One Halloween night a little witch having lost her broom gets trapped in a tree. A group of children notice her and surround the tree. The scared little witch is petrified and dreads the worst. One frightened little boy believes witches are evil and warns of the danger. Mounting peer pressure causes the group of children to become increasingly apprehensive and plan an attack. Along comes Sabrina who instead empathizes with the Little Witch and dares to react differently. The group of children gasps in amazement not knowing what to expect!
This is a timely and charming short story where children can learn the value of being brave and ignoring peer pressure, showing kindness and offering friendship.
Pellico (Princess Sabrina and the Pot of Gold, among other titles) does an admirable job of illuminating lessons of kindness for the young elementary crowd, although parents may find the low-key plot anticlimactic. The story centers on Sabrina’s conversation with Anna— juxtaposing the value of being open to new relationships with the message that “we should treat others how we would like to be treated”—and feels equal parts amusing and banal. Younger audiences will commiserate with the little witch when she admits that she's unsure of her age because “witches do not celebrate birthdays,” and readers with active imaginations will find themselves celebrating when Anna showers the neighborhood gang with candy as she leaves.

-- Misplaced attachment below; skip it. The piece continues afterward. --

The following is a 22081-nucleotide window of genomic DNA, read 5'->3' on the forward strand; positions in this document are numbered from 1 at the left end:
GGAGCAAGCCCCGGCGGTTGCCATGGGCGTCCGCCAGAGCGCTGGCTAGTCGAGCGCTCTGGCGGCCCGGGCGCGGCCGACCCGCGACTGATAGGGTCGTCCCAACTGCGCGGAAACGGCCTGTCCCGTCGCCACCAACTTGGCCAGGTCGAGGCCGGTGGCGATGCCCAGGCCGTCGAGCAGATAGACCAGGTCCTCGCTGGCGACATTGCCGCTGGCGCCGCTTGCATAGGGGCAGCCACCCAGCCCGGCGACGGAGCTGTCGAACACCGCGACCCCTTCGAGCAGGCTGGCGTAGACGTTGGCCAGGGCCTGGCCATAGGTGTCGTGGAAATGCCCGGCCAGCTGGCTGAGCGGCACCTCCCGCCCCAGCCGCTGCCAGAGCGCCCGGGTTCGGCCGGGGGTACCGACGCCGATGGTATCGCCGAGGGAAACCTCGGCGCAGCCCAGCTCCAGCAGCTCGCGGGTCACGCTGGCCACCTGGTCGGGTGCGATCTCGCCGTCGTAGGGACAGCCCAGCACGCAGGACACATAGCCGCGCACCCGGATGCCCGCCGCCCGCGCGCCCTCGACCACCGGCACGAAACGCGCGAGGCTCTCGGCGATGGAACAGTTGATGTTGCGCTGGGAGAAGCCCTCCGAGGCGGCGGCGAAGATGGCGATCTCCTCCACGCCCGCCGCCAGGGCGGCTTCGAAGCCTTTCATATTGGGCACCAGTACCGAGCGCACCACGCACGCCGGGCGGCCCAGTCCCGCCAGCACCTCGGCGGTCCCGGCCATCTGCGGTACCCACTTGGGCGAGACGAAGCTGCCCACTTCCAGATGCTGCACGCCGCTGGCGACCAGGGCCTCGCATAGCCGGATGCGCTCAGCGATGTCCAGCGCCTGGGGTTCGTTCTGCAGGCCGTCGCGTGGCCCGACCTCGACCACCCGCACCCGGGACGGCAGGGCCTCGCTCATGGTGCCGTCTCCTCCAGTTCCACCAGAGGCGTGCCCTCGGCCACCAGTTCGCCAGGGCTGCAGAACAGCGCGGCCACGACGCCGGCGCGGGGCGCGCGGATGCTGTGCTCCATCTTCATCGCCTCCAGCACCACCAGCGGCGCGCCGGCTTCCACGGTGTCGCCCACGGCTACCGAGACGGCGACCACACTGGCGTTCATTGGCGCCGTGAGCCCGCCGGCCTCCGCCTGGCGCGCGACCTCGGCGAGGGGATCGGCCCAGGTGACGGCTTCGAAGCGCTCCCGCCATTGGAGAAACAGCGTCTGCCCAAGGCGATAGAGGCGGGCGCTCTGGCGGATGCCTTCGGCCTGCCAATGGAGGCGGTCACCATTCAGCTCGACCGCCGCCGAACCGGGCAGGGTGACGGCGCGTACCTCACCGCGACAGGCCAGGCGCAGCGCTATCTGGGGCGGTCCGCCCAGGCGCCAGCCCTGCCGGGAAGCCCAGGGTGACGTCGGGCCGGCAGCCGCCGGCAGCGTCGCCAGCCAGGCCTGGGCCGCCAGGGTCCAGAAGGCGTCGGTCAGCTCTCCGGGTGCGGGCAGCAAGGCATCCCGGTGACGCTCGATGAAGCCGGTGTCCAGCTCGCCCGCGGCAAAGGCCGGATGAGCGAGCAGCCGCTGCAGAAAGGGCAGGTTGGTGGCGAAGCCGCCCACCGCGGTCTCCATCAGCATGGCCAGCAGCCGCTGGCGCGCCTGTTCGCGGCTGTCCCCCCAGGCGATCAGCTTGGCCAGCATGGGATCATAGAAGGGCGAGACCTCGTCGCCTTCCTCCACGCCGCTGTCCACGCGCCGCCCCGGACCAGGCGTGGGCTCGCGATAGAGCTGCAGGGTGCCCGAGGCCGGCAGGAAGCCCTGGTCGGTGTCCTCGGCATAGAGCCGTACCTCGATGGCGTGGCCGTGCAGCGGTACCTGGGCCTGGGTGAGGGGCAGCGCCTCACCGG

Berry’s cinematic illustrations lend a lively backdrop, hinting at twilight otherworldliness and drawing out enjoyable details – from the smile of Anna’s cat to the kids’ archetypal Halloween costumes. But perhaps the most magical moment of the narrative comes from Pellico’s poetic description of Anna’s parting gift: “The leaves on the tree began to shake wildly as if they were dancing…they watched the leaves transform into all different kinds of candy and fall to the ground.” This story’s simple premise is peppered with enchanted charms.
Takeaway: An entertaining spin on a classic message of kindness, sprinkled with a little magic that will entertain younger audiences.
Great for fans of: Pat Zietlow Miller’s Be Kind, Beth Ferry’s Swashby and the Sea.
Design and typography: A
Marketing copy: B-